Fund strategists’ views on the telecom sector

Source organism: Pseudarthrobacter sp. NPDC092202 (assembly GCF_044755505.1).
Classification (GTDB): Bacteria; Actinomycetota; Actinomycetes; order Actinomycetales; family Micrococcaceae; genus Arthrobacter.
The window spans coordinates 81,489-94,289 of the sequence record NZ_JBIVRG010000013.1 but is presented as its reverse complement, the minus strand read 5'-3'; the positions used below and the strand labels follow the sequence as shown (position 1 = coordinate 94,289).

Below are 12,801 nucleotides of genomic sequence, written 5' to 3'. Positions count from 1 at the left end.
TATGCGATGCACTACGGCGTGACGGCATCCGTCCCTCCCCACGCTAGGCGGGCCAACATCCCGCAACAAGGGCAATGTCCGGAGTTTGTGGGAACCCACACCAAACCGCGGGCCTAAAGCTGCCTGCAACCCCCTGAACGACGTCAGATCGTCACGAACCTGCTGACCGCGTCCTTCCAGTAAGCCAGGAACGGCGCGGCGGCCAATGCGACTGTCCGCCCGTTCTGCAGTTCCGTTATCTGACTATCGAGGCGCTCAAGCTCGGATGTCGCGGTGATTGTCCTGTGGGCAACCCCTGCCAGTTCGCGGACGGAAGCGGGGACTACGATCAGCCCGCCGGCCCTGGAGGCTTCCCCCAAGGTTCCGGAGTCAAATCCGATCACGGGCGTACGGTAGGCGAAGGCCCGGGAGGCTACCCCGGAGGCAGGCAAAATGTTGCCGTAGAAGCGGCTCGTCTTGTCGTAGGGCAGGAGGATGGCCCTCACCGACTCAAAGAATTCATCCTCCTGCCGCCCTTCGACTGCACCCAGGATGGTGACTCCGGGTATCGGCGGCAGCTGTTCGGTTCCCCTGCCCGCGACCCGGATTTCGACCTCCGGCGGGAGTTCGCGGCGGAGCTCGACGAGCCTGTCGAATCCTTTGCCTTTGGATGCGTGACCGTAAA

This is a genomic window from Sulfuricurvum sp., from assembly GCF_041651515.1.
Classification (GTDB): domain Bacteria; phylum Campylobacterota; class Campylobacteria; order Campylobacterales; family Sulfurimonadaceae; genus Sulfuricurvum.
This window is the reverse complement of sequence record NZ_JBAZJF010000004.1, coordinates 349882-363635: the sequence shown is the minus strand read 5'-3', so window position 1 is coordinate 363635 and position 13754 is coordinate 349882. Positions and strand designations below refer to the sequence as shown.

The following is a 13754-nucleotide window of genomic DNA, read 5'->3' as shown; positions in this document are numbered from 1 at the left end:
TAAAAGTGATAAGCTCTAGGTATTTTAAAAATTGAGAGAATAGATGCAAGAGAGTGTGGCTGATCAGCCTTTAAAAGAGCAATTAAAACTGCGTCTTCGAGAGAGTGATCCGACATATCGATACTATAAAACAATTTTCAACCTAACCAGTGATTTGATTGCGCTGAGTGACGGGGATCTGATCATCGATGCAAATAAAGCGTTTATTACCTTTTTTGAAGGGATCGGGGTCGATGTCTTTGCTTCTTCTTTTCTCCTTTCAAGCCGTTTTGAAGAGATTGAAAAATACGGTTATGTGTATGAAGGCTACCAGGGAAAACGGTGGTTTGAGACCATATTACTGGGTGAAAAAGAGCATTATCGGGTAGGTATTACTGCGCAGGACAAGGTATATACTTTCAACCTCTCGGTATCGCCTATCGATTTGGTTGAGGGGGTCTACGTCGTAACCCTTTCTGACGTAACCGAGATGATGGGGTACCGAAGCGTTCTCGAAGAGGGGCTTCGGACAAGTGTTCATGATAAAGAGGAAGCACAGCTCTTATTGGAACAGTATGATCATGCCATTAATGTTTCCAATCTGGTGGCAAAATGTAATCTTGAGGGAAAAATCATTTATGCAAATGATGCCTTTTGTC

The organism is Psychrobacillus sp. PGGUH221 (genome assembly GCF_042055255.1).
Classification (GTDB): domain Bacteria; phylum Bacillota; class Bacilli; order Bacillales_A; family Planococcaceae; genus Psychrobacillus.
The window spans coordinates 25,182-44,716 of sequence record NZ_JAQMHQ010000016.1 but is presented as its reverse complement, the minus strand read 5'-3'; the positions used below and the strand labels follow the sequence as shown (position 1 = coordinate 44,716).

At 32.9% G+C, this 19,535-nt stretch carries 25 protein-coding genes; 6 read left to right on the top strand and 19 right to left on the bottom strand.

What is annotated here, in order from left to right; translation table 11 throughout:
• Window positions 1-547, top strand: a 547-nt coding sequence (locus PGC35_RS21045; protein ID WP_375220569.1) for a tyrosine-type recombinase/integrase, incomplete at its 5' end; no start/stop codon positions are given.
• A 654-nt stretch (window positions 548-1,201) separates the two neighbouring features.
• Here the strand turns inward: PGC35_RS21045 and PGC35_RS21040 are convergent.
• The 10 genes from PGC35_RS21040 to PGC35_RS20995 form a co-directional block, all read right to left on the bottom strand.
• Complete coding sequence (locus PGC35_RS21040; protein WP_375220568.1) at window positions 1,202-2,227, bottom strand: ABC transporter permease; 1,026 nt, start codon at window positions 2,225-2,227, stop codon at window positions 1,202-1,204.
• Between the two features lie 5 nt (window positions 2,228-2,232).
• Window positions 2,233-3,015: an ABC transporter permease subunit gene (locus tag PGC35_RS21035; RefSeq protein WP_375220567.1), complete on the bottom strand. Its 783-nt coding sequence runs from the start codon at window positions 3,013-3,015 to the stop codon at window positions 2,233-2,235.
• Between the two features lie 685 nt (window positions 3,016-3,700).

Tim Price, senior investment strategist at Ansbacher Wealth, notes that BT, “stripped of its wireless arm and growth story”, is now trading below its 1997 level. Vodafone, on the other hand, is at levels last seen in 1998. But BT may be of more interest to investors, says Price. “As we concentrate on income and yield plays, Vodafone, with a less-than-impressive net dividend yield of around 1.5%, is unlikely to feature on our radar for some time – global market leader or not,” says Price. “With a market capitalisation of £93bn, we would also ask how much growth in new ownership is on the cards, because our lingering concern would be that every active fund manager already owns the stock. “BT, on the other hand, shorn of the mobile growth prospects of its daftly named subsidiary mmO2, looks distinctly ex-growth, but has an increasingly interesting-looking yield of over 4%. Can BT grow earnings in broadband faster than it loses income from fixed-line telephony? That would be our main concern. “The technology landscape – voiceover internet protocol, for example – is also evolving fast enough to make us wary of big buys. In short, the sector looks to us like one that is brutally transitioned from an over-hyped growth story to a more realistically priced utilities story. But do we have much exposure to telecoms? No. And we are unlikely to until higher dividend levels justify a purchase.” Helena Scott, investment manager at Smith & Williamson, says she is keen on Vodafone in the long term although, like most analysts, she is concerned about the speculation over a bid for AT&T: “I cannot see that this is a very attractive prospect, although Vodafone may be able to turn it around. The problem is that Vodafone has a 45% stake in a rival US operator, Verizon Wireless, and it will incur a tax liability if it sells this. “But in the long term we like the mobile sector, of which – in the UK – Vodafone is the largest player. There is good growth in the wireless market, including overseas. There is 10% growth in revenue for Vodafone in Eastern Europe.” Scott says that mmO2, which has operations in Germany and Ireland as well as the UK, has lower margins but has scope to increase these. She highlights the fact that Hutchison’s relaunch this year will have an impact on the wireless market. According to Scott, mmO2 is on 32x 2003 earnings but only on 10x the earnings expected in two years’ time. The uncertainty is whether it will be able to achieve “what is required to get there”. Graham Neale, director of Killik & Co, says investors must consider two issues when buying telecom stocks. The first is that stocks such as Vodafone, BT and mmO2 comprise a large proportion of the FTSE 100, so there is a limit to how far they can diverge from the performance of the index.The second is that easy money from telecoms has been made over the past year. Neale repeats the bullish view about Vodafone in the medium term, but is uncertain about the effect of events in the US in the short term. He is confident Vodafone will benefit from voiceover IP technology and other new data. According to Neale, mmO2 is in a weaker competitive position than Vodafone, particularly as it has failed to grow Germany as much as hoped by analysts. He says BT should be viewed like a utility stock generating regular cashflow. The question facing BT, says Neale, is how much market share it will be forced to concede to rival companies by the Government. “BT is trying to build value-added services so it can diversify its revenue streams away from fixed-line, for which prices are falling. It has been quite successful and is making good progress, but it takes a long time to change course.” While investors should look to mobile operators for a growth story, BT offers a more attractive yield. Neale says BT is now on a yield of 5.6% at a share price of £1.76, but he is cautious about how quickly it can grow its revenue. He is also sceptical about BT as a yield play: “I think there are better defensive stocks to try to gain a good income, such as Gallaher, which is expanding its geographical markets.” The biggest winners from BT’s declining market share may be mid-cap telecoms such as Colt Telecom and Kingston Communications. Neale says these stocks have rallied after being oversold when the technology bubble burst. “These companies generally have good cashflow and are winning customers. Colt Telecom will benefit from a pan-European network that will enable it to link up its corporate clients. Bandwidth is becoming more of a commodity. The other advantage of Colt over BT is that it can offer a more sophisticated service.” Of the mid-cap telecom stocks, Neale believes Colt is in the strongest position. In contrast to Colt’s capitalisation of £1.7bn, Thus has a value of £490m while Kingston Communications is worth £270m. Neale describes Cable & Wireless as a “completely different investment issue” from other telecoms stocks. “C&W blew itself it up but got new management, restructured and its share price appreciated by 207% last year. It has some strong businesses in the UK.”